Thunderstorms and Asthma
This latest post is one that I think is so very important. It doesn’t matter where in the world you are, this can happen – Thunderstorm induced asthma.
As you know, thunderstorms more often than not combine heavy rain, high humidity and strong winds.
During spring and sometimes in summer the combination of pollen, moisture and extreme changes in air pressure with rapid movement can lead to the rupturing of pollen grains creating much smaller particles carrying the allergens. The gusty winds from thunderstorm downdrafts spread these allergens which can be inhaled deep into the lungs causing severe and in rare cases life threatening attacks especially with those people who have not taken their asthma medications. (Pollen itself is too large to be inhaled into the lungs).
According to the Asthma Foundation “this phenomenon was originally shown to occur with rye grass pollen, but is now thought to occur with other grass pollens and perhaps some tree pollens as well. There is also some evidence that these smaller particles from pollens may occur after rain and that the wet conditions associated with thunderstorms and rain also greatly increase the amounts of fungal spores in the air - If your asthma symptoms get worse during thunderstorms, it may be best to stay indoors with the windows closed if you are able to”.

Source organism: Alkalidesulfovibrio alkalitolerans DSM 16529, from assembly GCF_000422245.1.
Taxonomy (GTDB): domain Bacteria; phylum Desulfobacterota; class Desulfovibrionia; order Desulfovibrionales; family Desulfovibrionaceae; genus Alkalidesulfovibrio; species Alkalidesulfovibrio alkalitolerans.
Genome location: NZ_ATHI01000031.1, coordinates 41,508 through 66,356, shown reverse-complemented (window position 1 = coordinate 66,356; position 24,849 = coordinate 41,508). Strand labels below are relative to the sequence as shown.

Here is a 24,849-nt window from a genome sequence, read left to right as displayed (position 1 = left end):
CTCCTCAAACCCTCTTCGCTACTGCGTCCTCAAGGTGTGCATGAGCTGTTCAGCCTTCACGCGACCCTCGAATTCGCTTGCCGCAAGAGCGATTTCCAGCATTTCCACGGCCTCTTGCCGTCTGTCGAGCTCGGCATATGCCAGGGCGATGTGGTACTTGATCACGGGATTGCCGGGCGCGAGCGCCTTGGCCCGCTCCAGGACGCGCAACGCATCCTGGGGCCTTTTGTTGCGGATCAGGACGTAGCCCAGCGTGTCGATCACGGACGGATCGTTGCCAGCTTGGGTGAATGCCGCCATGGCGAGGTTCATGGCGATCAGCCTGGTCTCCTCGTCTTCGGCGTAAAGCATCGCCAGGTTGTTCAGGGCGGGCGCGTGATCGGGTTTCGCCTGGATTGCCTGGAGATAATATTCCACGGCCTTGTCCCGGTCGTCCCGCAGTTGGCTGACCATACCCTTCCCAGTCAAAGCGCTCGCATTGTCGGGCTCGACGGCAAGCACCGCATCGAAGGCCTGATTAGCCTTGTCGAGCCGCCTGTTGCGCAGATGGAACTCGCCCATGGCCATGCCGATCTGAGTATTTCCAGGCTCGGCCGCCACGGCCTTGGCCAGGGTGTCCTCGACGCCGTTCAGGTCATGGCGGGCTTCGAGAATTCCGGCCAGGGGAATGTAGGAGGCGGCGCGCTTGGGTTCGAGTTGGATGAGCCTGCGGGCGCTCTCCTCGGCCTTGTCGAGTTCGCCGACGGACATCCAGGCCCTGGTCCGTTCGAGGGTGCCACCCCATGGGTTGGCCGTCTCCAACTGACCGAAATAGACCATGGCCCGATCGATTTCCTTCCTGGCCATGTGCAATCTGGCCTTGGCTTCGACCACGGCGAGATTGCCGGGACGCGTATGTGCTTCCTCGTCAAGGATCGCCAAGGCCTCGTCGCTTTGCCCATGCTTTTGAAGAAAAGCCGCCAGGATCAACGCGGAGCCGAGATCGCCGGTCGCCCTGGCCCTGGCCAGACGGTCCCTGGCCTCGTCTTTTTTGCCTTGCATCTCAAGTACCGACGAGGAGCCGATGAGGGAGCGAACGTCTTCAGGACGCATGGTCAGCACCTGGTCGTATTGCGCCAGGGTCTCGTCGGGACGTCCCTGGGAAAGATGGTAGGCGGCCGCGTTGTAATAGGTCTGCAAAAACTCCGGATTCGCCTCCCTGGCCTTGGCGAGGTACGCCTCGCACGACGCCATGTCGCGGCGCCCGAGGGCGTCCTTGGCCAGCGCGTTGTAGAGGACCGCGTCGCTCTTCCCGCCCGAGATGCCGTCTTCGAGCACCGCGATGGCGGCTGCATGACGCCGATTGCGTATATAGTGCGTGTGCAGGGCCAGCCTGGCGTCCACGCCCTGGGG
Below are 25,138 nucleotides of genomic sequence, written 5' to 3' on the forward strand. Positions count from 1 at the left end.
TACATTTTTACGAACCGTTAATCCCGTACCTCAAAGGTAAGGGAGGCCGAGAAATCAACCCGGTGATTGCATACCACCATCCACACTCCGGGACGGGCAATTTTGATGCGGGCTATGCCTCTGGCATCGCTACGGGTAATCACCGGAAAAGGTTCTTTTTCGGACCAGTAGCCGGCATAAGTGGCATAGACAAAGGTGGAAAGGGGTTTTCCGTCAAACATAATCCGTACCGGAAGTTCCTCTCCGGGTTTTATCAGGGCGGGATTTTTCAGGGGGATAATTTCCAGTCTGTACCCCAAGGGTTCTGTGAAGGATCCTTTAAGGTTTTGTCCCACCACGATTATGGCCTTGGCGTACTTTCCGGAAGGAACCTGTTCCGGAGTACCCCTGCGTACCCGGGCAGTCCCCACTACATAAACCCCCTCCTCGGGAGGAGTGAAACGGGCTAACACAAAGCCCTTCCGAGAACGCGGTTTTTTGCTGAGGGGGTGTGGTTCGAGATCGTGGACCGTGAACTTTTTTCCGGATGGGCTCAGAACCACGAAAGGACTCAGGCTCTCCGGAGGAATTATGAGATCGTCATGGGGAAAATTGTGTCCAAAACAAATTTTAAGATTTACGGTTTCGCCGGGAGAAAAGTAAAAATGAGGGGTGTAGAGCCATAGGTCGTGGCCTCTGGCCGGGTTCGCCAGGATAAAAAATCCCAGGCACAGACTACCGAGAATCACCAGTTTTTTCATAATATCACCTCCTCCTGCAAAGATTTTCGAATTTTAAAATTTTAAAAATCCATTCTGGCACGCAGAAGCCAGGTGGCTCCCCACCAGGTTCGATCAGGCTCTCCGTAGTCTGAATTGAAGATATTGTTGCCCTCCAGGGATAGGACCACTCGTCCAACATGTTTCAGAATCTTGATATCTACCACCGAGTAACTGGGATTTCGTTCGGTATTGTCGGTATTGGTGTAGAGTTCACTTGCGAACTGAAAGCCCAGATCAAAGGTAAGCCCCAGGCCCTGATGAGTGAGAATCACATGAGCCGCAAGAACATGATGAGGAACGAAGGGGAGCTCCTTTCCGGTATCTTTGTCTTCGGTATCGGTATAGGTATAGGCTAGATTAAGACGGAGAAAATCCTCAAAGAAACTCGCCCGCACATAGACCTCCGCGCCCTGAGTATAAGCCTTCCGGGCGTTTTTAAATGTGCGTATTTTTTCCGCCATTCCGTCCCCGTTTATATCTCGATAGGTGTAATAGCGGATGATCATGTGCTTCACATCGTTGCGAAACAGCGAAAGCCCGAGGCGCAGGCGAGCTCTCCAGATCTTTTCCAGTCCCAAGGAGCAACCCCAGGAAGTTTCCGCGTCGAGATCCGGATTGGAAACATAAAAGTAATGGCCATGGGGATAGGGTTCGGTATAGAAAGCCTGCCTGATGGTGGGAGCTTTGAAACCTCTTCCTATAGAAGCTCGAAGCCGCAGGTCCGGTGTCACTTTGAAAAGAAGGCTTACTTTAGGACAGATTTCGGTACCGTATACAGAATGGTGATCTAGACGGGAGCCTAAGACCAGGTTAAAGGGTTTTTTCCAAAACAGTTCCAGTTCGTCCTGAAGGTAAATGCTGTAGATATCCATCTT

The following news story was released just recently regarding an upsurge in cases of Thunderstorm Induced Asthma reporting to the Alfred Hospital.
Please always have your written Asthma Management Plan up to date, carry your Reliever medication with you at all times.
Until Next time,
I wish you and yours only the best of Health.